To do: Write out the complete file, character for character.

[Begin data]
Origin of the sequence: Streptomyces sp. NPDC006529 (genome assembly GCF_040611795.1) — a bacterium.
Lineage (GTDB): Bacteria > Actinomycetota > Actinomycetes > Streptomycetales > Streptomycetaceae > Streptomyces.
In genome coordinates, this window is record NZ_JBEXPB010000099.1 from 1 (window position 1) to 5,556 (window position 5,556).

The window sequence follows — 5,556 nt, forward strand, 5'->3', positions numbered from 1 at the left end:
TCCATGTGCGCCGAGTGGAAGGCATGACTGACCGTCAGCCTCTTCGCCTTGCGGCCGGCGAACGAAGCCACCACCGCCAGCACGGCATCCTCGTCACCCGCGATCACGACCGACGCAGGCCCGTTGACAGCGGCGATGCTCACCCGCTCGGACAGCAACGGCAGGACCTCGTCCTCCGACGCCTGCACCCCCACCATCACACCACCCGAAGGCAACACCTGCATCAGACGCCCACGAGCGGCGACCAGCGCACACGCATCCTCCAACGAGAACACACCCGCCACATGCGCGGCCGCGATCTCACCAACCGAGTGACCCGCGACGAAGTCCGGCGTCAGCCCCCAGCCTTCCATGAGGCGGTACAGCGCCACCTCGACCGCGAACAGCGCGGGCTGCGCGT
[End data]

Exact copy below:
Origin of the sequence: Streptomyces sp. NPDC006529 (genome assembly GCF_040611795.1) — a bacterium.
Lineage (GTDB): Bacteria > Actinomycetota > Actinomycetes > Streptomycetales > Streptomycetaceae > Streptomyces.
In genome coordinates, this window is record NZ_JBEXPB010000099.1 from 1 (window position 1) to 5,556 (window position 5,556).

The window sequence follows — 5,556 nt, forward strand, 5'->3', positions numbered from 1 at the left end:
TCCATGTGCGCCGAGTGGAAGGCATGACTGACCGTCAGCCTCTTCGCCTTGCGGCCGGCGAACGAAGCCACCACCGCCAGCACGGCATCCTCGTCACCCGCGATCACGACCGACGCAGGCCCGTTGACAGCGGCGATGCTCACCCGCTCGGACAGCAACGGCAGGACCTCGTCCTCCGACGCCTGCACCCCCACCATCACACCACCCGAAGGCAACACCTGCATCAGACGCCCACGAGCGGCGACCAGCGCACACGCATCCTCCAACGAGAACACACCCGCCACATGCGCGGCCGCGATCTCACCAACCGAGTGACCCGCGACGAAGTCCGGCGTCAGCCCCCAGCCTTCCATGAGGCGGTACAGCGCCACCTCGACCGCGAACAGCGCGGGCTGCGCGT